Joe Wolverton, II, J.D.
The new millimeter-wave body scanners soon to be deployed in airports throughout the United States would not have detected the explosive device smuggled aboard Northwest Flight 253 on Christmas Day by Umar Abdulmutallab, the Nigerian man reportedly trained by a Yemen-based al-Qaeda terrorist cell to destroy the plane over Detroit.
As reported yesterday by The New American, a second person of interest was detained by Immigration and Customs Enforcement (ICE) officers after the failed attempt by Umar Abdulmutallab to bomb Northwest Flight 253 from Amsterdam to Detroit on Christmas Day. According to information published Wednesday, customs agents at Detroit Metro Airport apprehended, handcuffed, and removed an unidentified man while the other passengers remained quarantined in a crowded waiting room awaiting further questioning by border patrol officers.
Reports from two investigations into the intelligence community’s mishandling of crucial information relevant to the attempted bombing of Northwest Flight 253 by Nigerian Umar Abdulmutallab are being released today. President Obama ordered the probes after initial investigations in wake of the failed terrorist attack revealed that the CIA, the State Department, and the Department of Homeland Security all had foreknowledge of a Nigerian whose father reported had adopted extremist views was in Yemen receiving training from known al-Qaeda operatives based in that country.
As is typical in the aftermath of this sort of occurrence, there is a maelstrom of stories swirling around Umar Abdulmutallab’s attempt to bomb Northwest Airlines Flight 253 bound from Amsterdam to Detroit on Christmas Day. Curiously, though, two of these stories are being roundly ignored by most media outlets despite the intriguing facts they contribute to the still poorly defined though compelling narrative of the foiled terrorist attack and the young well-educated Nigerian accused of attempting it.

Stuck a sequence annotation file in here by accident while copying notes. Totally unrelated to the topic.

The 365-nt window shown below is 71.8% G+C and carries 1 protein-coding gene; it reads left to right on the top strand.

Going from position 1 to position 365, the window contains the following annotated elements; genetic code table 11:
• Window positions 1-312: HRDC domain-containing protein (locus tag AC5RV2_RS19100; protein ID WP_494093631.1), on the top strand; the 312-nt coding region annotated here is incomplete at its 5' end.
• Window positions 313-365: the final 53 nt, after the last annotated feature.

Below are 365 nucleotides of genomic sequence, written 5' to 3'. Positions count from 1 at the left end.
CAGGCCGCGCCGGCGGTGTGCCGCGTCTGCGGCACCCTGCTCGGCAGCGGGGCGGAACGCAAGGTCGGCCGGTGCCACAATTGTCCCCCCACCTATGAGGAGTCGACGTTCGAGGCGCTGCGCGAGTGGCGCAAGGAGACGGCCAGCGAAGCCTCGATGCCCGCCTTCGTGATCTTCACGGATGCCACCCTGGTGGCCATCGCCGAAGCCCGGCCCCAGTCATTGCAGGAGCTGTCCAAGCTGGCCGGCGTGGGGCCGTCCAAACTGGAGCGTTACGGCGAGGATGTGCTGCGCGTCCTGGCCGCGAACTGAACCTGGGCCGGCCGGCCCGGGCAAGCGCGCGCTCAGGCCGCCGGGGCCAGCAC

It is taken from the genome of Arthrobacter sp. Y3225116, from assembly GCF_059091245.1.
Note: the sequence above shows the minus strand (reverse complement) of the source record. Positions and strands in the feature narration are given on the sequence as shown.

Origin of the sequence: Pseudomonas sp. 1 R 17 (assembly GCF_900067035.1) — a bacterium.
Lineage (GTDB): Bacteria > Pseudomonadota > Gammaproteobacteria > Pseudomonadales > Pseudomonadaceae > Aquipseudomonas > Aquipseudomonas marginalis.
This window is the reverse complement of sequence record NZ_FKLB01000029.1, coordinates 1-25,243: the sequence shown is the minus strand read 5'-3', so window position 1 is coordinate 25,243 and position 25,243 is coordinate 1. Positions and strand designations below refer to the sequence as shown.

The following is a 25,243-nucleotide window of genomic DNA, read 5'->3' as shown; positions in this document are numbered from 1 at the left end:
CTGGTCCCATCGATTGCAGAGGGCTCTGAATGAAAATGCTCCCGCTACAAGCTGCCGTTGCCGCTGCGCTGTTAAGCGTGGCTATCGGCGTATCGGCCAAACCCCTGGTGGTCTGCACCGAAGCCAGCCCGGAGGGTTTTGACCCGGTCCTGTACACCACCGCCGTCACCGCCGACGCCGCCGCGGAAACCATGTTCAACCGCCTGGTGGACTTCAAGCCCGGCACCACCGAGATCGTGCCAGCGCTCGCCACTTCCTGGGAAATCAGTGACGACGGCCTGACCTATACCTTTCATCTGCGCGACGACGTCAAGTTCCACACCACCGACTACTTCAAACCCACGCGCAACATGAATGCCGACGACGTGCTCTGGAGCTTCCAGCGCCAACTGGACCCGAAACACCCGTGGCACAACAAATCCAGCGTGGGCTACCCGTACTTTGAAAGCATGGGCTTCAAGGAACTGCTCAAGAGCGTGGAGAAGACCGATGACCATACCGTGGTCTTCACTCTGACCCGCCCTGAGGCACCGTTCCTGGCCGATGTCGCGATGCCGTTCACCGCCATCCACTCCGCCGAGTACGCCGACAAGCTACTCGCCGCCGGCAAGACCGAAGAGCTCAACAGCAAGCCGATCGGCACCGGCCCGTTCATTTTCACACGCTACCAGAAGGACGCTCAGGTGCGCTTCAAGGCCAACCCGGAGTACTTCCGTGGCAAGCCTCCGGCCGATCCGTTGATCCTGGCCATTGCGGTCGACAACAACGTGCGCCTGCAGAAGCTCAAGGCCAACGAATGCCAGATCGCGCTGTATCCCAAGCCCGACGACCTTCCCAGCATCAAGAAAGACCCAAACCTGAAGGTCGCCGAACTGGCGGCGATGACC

As the Airbus 300 from Amsterdam packed with holiday travelers descended toward Detroit on Christmas Day, Umar Farouk Abdulmutallab returned to his seat after spending about 20 minutes in the lavatory. Upon returning to his seat, Abdulmutallab pulled a blanket over his legs and stomach, informing the passenger seated next to him that he wasn’t feeling well.
Accused Ft. Hood murderer Major Nidal Hasan was charged Wednesday by military attorneys with 32 counts of attempted murder in connection with the victims wounded in his armed rampage on November 5. Among those injured by Hasan were the two civilian police officers who eventually fired on Hasan and brought him down, ending the massacre.
Justifiably, much is being made in the press of FBI, Department of Homeland Security, and Pentagon investigators’ inscrutable failure to take any sort of appropriate action that may have prevented Major Nidal Hasan’s shooting spree of November 5 — when he shot 13 people to death and wounded more than 30 others at his duty station of Fort Hood, Texas.
For a man who has shown little regard for the immutable and sacred principles of the Constitution during his 13-year legislative career in Congress, Representative Dennis Kucinich (D-Ohio) is inexplicably very anxious to extend constitutional protection to accused noncitizen terrorists. When questioned whether he would read Osama bin Laden his rights as required under the Supreme Court’s Miranda ruling, including the right to remain silent and the right to legal counsel, Representative Kucinich responded that everyone, without exception, should be afforded those basic rights.
In a gambit he must have known was futile from its inception, John Galligan, attorney for accused Ft. Hood murderer Nidal Hasan, played upon the sympathy of the military magistrate presiding at a pre-trial confinement conference held in Hasan’s hospital room on Saturday.
Displaying unparalleled skill in a game they play too often, various agencies of the federal government appear to be conspiring to cover up research that was conducted that may have prevented the massacre of 13 people at Ft. Hood on November 5.